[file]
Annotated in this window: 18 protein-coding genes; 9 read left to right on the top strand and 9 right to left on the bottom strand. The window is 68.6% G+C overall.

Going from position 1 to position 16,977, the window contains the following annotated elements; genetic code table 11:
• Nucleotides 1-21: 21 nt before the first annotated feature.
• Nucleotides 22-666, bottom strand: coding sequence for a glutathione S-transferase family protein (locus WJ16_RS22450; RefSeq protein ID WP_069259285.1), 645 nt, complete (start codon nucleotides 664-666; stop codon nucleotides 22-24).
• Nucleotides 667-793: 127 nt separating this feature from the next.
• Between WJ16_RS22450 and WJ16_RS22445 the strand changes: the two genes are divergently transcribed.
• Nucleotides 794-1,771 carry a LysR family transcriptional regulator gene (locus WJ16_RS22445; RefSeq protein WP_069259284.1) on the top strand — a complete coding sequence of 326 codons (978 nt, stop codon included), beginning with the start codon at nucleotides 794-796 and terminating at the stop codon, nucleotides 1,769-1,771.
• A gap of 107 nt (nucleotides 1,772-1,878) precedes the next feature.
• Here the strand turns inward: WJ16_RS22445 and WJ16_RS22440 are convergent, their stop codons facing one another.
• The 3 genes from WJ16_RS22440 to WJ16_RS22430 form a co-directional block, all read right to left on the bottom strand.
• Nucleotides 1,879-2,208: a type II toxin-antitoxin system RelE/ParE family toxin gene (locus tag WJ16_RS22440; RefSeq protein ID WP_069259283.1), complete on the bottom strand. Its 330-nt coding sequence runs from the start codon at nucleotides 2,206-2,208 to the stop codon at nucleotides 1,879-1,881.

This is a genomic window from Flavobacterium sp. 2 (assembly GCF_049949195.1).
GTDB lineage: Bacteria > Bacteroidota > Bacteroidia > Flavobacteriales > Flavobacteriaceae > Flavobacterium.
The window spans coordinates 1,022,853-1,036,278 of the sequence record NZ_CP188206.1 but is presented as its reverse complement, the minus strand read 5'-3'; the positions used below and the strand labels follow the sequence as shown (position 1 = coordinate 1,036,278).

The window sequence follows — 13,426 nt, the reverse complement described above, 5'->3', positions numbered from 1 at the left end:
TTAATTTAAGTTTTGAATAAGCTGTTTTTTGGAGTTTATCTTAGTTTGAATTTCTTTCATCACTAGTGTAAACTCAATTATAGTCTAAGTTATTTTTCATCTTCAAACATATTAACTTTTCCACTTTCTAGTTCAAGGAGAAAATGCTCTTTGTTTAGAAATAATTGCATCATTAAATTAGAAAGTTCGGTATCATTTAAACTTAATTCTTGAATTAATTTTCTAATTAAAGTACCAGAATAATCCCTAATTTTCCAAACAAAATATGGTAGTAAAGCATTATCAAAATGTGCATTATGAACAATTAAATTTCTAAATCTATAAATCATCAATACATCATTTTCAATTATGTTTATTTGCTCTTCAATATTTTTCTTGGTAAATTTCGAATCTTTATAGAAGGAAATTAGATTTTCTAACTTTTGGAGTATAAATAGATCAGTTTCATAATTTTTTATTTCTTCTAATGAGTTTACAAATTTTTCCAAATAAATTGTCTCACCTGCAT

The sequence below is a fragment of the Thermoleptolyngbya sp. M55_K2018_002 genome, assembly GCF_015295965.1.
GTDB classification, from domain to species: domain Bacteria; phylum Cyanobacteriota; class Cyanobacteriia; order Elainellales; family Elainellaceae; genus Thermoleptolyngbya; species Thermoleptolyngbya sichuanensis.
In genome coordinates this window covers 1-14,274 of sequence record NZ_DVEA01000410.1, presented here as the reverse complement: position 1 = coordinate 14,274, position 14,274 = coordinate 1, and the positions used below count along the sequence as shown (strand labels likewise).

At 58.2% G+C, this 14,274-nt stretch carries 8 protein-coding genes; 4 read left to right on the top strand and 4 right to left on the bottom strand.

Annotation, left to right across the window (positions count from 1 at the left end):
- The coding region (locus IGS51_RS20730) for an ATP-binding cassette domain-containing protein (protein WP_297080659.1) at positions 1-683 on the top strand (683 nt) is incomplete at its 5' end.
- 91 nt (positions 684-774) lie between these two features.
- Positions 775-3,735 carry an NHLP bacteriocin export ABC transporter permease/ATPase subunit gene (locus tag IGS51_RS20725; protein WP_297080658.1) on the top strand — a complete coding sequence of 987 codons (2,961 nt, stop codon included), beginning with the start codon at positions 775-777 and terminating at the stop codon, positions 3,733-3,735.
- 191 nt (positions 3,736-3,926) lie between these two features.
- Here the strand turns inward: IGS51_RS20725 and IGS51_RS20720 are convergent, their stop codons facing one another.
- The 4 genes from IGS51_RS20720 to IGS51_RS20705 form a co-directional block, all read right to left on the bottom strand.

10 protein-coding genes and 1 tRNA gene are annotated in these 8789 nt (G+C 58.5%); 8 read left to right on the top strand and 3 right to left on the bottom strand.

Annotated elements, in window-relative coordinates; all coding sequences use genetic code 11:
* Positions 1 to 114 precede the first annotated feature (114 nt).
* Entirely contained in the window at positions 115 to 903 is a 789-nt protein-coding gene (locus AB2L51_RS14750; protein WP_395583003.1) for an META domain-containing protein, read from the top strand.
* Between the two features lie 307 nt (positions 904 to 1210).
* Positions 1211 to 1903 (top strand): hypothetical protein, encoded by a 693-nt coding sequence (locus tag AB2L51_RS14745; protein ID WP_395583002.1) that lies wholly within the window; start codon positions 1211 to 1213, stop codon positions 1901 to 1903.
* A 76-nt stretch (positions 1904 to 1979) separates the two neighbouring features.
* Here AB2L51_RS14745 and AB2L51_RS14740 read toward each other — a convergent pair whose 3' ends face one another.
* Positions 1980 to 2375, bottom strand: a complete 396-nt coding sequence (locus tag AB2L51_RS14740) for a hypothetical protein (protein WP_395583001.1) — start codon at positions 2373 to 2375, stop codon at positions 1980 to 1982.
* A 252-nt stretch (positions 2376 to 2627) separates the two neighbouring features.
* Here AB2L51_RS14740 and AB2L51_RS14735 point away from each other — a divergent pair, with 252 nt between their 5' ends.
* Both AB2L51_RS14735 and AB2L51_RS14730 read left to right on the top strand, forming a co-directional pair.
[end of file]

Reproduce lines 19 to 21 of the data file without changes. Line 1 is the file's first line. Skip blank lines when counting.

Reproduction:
In genome coordinates this window covers 1-14,274 of sequence record NZ_DVEA01000410.1, presented here as the reverse complement: position 1 = coordinate 14,274, position 14,274 = coordinate 1, and the positions used below count along the sequence as shown (strand labels likewise).

At 58.2% G+C, this 14,274-nt stretch carries 8 protein-coding genes; 4 read left to right on the top strand and 4 right to left on the bottom strand.

Annotation, left to right across the window (positions count from 1 at the left end):